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Student practices music with video recording of conductor. Photo by Angelica Mansfield.

Artistic innovations offer artistic relief at UMBC

In lieu of the constant cancellations of performances and events due to COVID-19, the music, theatre and other performing and visual arts departments of the University of Maryland, Baltimore County are scrambling to find ways to showcase the hard work and dedication of their students without having any live performances.

“Our entire livelihood relies on meeting in person,” Rowland Smith, a theatre major at UMBC, says. Smith was an actor, cast in the canceled show “Gwyneth,” which was scheduled to be performed one week after spring break. 

These same barriers are hitting artists across all genres, many of whom are struggling to adjust to the new reality of social distancing. Many student artists spent the entire year preparing for performances scheduled for the end of the spring semester, but like many other daily routines, these performances have slipped out of reach. 

Regardless of these challenges, many departments at UMBC have been experimenting with a solution that demonstrates both courage and creativity: virtual events.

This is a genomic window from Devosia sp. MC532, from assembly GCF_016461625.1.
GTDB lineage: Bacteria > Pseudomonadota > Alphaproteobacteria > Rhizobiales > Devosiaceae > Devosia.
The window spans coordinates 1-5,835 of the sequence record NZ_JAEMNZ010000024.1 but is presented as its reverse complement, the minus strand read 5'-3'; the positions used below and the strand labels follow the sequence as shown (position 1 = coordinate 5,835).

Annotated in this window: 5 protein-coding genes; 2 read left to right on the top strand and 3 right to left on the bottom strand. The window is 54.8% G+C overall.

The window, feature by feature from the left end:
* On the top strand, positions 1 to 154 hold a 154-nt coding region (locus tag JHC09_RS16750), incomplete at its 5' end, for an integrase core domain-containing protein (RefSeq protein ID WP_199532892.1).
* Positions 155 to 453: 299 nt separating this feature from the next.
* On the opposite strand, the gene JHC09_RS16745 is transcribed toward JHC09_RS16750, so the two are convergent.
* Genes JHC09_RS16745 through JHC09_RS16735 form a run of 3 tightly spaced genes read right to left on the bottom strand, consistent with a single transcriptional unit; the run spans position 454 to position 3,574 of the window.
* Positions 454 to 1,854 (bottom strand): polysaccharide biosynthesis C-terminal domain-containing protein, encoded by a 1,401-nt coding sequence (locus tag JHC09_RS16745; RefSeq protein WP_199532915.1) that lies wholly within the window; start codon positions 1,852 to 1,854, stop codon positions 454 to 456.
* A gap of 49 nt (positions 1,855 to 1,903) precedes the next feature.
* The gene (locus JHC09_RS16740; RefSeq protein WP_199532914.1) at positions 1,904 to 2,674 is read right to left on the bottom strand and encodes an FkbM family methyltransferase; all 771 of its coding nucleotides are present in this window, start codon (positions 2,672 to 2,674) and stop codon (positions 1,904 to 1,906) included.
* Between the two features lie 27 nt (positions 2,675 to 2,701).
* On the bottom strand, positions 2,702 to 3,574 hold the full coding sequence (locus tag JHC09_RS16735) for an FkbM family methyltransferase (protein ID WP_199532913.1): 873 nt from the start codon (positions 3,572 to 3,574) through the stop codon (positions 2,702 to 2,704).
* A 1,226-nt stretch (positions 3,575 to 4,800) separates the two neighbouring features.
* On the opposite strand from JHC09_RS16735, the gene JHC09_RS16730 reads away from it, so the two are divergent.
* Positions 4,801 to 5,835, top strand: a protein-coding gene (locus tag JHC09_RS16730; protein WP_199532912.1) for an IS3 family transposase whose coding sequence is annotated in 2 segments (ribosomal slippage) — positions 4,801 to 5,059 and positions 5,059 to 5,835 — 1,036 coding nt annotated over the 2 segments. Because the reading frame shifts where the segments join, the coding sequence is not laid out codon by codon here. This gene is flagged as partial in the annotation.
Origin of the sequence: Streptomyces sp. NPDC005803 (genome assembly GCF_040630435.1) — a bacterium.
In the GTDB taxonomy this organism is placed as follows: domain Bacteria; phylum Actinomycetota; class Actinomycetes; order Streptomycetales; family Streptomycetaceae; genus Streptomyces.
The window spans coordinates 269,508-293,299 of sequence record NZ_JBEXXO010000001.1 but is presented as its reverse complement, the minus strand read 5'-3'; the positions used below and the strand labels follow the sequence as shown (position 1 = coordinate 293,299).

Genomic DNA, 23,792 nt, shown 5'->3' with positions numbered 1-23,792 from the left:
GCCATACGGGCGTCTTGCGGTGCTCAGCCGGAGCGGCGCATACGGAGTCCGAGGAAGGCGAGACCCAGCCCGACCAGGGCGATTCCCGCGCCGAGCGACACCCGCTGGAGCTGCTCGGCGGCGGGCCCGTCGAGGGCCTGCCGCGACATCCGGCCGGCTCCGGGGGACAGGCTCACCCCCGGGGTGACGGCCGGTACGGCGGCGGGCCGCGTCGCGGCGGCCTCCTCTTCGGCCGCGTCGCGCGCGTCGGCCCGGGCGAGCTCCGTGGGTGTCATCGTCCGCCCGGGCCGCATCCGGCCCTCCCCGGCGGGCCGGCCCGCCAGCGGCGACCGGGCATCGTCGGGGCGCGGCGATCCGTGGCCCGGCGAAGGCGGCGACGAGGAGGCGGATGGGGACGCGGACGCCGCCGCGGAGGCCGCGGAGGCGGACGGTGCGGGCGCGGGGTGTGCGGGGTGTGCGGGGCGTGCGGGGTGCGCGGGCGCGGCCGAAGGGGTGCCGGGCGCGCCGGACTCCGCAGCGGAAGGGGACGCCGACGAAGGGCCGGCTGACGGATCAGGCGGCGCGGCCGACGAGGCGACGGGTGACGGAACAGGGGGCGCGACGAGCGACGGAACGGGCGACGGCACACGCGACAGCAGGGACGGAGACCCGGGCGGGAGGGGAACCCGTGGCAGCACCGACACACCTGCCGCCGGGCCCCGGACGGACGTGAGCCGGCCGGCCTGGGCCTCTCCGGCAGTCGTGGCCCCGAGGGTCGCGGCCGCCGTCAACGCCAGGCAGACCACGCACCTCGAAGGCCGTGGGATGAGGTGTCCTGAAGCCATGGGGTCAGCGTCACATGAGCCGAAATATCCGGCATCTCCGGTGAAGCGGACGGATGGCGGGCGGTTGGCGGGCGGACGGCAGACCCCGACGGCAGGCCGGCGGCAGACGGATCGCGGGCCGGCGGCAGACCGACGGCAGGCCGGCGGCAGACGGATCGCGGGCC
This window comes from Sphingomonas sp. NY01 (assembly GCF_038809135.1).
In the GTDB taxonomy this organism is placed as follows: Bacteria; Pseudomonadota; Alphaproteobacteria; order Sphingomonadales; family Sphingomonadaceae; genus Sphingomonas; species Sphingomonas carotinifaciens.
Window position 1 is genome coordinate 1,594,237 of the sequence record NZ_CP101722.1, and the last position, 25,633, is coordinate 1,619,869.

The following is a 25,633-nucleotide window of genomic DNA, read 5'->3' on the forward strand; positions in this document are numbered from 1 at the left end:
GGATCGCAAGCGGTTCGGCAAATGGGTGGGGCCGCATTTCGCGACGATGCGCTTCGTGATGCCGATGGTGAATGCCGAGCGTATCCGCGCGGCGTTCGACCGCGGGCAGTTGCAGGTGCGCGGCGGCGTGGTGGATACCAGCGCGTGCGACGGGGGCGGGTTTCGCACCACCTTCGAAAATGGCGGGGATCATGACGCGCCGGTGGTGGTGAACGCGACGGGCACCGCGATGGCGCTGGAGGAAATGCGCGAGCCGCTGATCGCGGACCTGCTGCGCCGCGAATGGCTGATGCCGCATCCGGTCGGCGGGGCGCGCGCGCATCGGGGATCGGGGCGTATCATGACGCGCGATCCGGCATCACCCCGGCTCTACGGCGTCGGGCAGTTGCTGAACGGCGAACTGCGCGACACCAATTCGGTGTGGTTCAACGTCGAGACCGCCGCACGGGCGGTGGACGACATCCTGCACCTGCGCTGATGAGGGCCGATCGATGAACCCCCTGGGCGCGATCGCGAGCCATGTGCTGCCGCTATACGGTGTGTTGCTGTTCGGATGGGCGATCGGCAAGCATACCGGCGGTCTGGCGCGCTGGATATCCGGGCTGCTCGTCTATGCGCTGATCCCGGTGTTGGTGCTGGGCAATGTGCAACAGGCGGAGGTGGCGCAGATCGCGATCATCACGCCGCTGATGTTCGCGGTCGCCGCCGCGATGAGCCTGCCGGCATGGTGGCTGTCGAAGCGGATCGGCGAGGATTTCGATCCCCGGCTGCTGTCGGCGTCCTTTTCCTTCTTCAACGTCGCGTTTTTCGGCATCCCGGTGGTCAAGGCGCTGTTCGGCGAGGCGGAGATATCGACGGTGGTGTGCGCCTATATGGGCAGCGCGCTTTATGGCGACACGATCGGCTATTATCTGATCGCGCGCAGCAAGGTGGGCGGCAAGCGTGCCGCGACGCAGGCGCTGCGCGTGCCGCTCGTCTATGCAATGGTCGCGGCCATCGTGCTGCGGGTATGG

The UMBC Wind Ensemble takes the lead in this futuristic innovation. The director of the Wind Ensemble, Brian Kaufman, with the help of a music technician student, plans to edit together separate video recordings from each of the 50 students in the ensemble, all of them playing the same song, The combined product will be the first virtual concert in UMBC history.

In order to remedy the issue of every player keeping in time with each other and hence helping ease the technical department’s workload, Bentley Corbett — a graduate student earning his M.A. in teaching —will be recorded conducting the music with a piano track of the song being played in the background. Every student, while watching and listening to Corbett’s video through headphones, must then submit a video recording of themselves playing their assigned sheet music on their own instruments.